In the parable, workers are hired for a daily wage, and then more and more workers are hired throughout the day. The hiring does not cause consternation; it is the compensation: all the workers are paid the same. Imagine how this would make you feel. Having “borne the burden of the day and the scorching heat,” you would expect those who worked less to be paid less. You would be frustrated, likely grumble, and voice your complaint. But what about the other workers? Have they not received a generous blessing? What about the landowner? Has he not been fair and generous?
The problem with the workers is our problem too. We think first of ourselves with little to no consideration of others. We want our fair share and more, especially compared with others.
In our arrogance, we confront not our selfishness and jealousy but grumble in our ingratitude.
Now, consider the kingdom of heaven. How often do you consider the needs of your brothers and sisters? Have you embraced a consumer mentality in which your faith is defined by your personal consumption? Do you consider yourself on a solo trip to heaven, fixated on your destiny, as if you are all that matters? What if God were to use you to call other workers to his vineyard?
How often do you consider God’s perspective, his grace, the sacrifice of his Son, his patience with you? Have you taken his grace for granted, receiving the gifts of his favor as if you deserve them, with no concern for his glory? Has your Christian life become disturbingly less about pleasing Christ and more about pleasing yourself?
Many Christians live lives of arrogant ingratitude, freely accepting God’s grace as the means of salvation yet indifferent to God’s grace in the lives of others. This is sometimes revealed in frustration or anger toward the providence of God. We become frustrated when things don’t go our way, failing to consider what God is doing to teach us, to bless others, to glorify himself. We grow angry because we compare ourselves to others in a constant wheel of self-justification, ignoring God’s generosity to us and others.
Christian, you were not redeemed to merely be a consumer. You were not redeemed to care only for yourself. You were not redeemed to arrogantly act as if God owes you. No, as recipients of God’s unmerited favor, redeemed in Christ, and children of the kingdom of heaven, we are to have the gratefulness of a child.
The Gratefulness of a Child
In the parable, the workers are day laborers, the least skilled of the workforce. Daily work is not guaranteed and likely seasonal. There is nothing unique about these workers. From first to last, they are expendable.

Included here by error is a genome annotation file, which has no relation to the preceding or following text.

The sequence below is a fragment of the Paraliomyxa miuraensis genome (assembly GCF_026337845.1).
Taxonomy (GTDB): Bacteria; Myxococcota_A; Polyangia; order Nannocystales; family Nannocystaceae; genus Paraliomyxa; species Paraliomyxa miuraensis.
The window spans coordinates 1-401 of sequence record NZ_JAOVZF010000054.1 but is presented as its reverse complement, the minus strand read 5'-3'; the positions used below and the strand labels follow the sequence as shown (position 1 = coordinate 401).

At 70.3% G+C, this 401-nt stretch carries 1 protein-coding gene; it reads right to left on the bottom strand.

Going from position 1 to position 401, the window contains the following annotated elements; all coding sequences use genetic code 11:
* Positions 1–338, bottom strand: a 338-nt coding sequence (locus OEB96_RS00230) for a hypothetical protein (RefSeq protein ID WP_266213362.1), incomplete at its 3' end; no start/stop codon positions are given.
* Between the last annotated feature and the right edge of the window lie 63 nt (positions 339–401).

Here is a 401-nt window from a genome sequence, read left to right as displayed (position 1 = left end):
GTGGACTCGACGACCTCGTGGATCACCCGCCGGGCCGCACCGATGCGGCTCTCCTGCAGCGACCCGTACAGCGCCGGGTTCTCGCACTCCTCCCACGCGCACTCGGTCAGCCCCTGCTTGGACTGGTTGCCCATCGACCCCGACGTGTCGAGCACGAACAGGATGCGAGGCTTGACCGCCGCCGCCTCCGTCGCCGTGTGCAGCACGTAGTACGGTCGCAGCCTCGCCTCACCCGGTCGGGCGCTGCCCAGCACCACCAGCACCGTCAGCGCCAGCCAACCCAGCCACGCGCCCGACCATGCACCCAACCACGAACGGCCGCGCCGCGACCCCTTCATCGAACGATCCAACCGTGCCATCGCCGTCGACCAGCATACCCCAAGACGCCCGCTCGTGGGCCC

In contrast, the landowner is unique. He hires the ready, willing, and able, as well as the idle and late. He provides work and is faithful to pay what he promises. But, his most startling attribute is his generosity, leaving some angry and others, I would imagine, astounded.
Imagine that you were the last of the workers. How would you feel as the landowner paid you a full day’s wage for one hour of work? You would be elated, perhaps humbled, but certainly grateful. You would not boast about your extraordinary work and toilsome labor, but you would tell everyone you know of the generosity of the landowner. With whom do you identify most? The first or the last workers?
Now, consider the kingdom of heaven. Have you earned your entry? What is it about you that led God to predestine you for adoption as his child through Jesus Christ (Eph. 1:5)? What have you achieved greater than the rich young ruler? We bring nothing to our salvation but our unworthiness, and yet God has “blessed us in the Beloved,” in whom “we have redemption through his blood, the forgiveness of our trespasses, according to the riches of his grace, which he lavished upon us” (Eph. 1:6-8).
We are not workers in the kingdom but have become children of God (Gal. 4:5), in fact heirs of the kingdom and joint-heirs with Christ (Rom. 8:17 KJV). Therefore, we have no room to grumble, no room to boast. We who were the last have become the first. All because of the grace of God.
Let us live in light of this truth. Rejoicing in the generosity of our gracious God, let us extend grace to our neighbor, rejoicing in God’s blessings. And let us glorify God with our lives, living in gratitude for grace.
By grace! These precious words remember
when sorely by your sins oppressed,
when Satan comes to vex your spirit,
when troubled conscience sighs for rest;
what reason cannot comprehend,
God does to you by grace extend.
May we who are the recipients of God’s grace be grateful, rejoicing in it in others, and glorifying our God in heaven.
 Unless referenced otherwise, all Scripture quotations are from The Holy Bible, English Standard Version (Wheaton, IL: Crossway Bibles, 2001).
 “By Grace I Am an Heir of Heaven,” Trinity Hymnal (Suwanee, GA: Great Commission Publications, 1990), 695.